Am I a Night Owl? Morning Person? How Do I Balance My Sleep/Wake Cycle?

We’ve all heard of the “biological clock”, otherwise called the circadian rhythm: that internal clock that governs our sleep patterns, hormones, body temperature, and eating habits. Human beings aren’t alone – animals and plants (even some germs!) are programmed with circadian rhythms, too. Circadian rhythms are so crucial to our wellbeing that anomalies from its natural cycle are linked to diseases like diabetes, heart disease, and depression. Getting good sleep, knowing your rhythm, and understanding what might throw it off can engender a healthier, happier life.

How circadian rhythms work

Circadian rhythms are governed by the suprachiasmatic nucleus, a clump of 20,000 nerve cells in your hypothalamus. When this region of your brain detects daylight fading, it signals the pineal gland to secrete melatonin, a hormone that makes us sleepy. When daylight emerges, the pineal gland gradually reduces the amount of melatonin produced.

Largely driven by your genetics, circadian rhythms are also affected by environmental stimuli. Picture this: it’s close to your bedtime, but you can’t get enough of Reels on Instagram, so you continue to use your phone when you really should be asleep. Although we’ve all been there, the blue light emitted from your phone signal to your brain that it’s still daytime and you should stay awake.

Early Bird or Night Owl?

We’re all different. Our personal circadian rhythms, or chronotypes, can vary, but, generally, your chronotype might be strikingly similar to someone in your family.

There are two general chronotypes:

  • Early birds: You find it easy to start your day in the morning. You feel the most energy early in the day.
  • Night owl: You have a hard time waking up in the morning, and you’re less alert early in the day. But as the sun starts to set, you feel more energized.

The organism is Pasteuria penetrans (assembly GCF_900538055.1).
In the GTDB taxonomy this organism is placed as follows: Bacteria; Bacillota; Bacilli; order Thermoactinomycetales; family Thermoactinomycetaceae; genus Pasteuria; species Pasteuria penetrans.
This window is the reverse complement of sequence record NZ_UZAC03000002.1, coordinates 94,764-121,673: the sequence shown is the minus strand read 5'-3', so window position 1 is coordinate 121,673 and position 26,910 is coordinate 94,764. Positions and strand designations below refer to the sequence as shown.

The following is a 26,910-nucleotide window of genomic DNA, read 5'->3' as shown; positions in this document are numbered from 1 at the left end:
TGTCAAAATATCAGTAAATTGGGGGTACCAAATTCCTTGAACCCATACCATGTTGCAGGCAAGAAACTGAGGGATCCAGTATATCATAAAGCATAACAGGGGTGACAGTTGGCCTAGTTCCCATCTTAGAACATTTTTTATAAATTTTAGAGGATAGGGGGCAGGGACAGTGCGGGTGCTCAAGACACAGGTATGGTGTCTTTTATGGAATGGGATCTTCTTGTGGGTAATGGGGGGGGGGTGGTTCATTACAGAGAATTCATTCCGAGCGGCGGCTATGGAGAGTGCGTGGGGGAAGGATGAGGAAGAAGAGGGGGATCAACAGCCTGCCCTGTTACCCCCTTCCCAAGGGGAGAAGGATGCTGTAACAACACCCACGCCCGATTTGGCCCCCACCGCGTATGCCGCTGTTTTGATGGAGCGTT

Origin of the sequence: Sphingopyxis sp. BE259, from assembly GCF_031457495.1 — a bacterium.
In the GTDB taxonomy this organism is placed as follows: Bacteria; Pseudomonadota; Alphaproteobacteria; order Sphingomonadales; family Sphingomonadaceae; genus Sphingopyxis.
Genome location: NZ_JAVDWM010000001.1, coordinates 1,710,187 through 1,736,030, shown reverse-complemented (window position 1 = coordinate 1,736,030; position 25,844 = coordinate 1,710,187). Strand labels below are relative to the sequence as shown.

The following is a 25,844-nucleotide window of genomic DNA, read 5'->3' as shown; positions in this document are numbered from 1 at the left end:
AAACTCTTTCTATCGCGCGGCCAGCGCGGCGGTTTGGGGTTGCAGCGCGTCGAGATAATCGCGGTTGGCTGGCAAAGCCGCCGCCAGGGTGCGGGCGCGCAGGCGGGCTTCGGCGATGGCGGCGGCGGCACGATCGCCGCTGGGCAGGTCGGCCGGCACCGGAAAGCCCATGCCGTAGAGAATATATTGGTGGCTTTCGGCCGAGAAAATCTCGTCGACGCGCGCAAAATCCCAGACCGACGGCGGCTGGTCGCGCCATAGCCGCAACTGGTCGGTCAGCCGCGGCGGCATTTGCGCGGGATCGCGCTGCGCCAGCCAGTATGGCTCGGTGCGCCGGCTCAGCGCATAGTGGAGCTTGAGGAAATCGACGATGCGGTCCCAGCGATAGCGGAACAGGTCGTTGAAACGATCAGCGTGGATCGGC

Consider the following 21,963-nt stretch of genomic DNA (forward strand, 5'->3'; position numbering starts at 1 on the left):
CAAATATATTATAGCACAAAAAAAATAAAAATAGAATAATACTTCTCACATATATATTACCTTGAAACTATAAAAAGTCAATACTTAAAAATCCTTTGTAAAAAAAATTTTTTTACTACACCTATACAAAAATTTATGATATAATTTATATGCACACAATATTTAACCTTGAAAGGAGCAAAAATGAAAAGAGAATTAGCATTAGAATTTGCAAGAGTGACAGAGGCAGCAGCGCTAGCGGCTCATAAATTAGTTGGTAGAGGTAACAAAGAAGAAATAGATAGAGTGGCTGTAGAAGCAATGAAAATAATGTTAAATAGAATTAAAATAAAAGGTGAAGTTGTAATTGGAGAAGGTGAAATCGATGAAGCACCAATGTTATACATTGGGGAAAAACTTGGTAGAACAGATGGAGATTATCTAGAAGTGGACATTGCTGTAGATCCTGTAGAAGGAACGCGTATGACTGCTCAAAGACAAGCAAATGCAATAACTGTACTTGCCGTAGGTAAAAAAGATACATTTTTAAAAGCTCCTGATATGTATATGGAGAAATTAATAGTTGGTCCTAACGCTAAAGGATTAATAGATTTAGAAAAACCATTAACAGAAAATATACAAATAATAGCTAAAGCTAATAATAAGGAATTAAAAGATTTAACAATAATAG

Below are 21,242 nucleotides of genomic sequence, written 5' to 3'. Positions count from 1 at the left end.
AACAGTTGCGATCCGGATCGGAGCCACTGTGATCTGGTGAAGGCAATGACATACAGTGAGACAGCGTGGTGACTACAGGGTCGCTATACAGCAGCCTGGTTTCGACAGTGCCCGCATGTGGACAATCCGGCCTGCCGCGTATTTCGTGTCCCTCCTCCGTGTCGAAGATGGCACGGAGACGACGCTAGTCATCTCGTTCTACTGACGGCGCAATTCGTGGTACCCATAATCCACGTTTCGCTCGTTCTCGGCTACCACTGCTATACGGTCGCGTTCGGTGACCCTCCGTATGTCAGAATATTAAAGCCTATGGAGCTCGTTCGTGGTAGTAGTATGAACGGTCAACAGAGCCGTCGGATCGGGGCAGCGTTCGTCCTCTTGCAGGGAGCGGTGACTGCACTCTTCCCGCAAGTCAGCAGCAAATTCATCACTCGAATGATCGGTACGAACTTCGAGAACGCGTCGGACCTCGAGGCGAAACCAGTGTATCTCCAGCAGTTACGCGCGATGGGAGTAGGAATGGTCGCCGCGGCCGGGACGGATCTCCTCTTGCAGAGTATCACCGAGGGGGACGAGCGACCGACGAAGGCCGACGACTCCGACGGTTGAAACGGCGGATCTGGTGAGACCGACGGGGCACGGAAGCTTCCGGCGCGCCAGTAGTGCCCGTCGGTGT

What to do if my circadian rhythm is out of sync?

Take charge of your circadian rhythm to get it into perfect harmony by making these small adjustments to your lifestyle:

  • Drink tea – Tea is a phytochemical-rich beverage that helps reduce inflammation, which affects the functioning of your hypothalamus. Further, herbal teas, specifically cultivated for sleep induction, help tea lovers relax, ease muscle and joint pain, feel less anxious, and most importantly, want to sleep. See how we help you get your sleep back on track!
  • Sleep – Sleep more a bit obvious, eh? Fix your sleep hygiene by having a consistent sleep schedule, sleeping for 7-9 hours a night, and lowering sleep debt.
  • Screen time – Shut off screens at least an hour before sleeping. Any light coming into your eyes signals to your brain to stay awake and alert, so try to shut off all artificial lights. Try using blackout curtains or use a sleep mask to block out any additional light.

Parting thoughts

You aren’t a prisoner to your chronotype; anyone can create a flexible enough rhythm to fit their personal needs. For example, if you want to be more of a morning person, try to wake up 10-15 minutes earlier than usual for a week and gradually increase how much earlier you rise over the next few weeks.

With these few changes to your lifestyle, you can start living in harmony with your natural sleep cycle, stay well rested, and enjoy all that life has to offer.

Which teas are right for me?

Ready to stay healthy and live your best life? Take our free quiz and we’ll build a box of teas that are specifically meant to serve you and your needs. No compromises.

With warmth,

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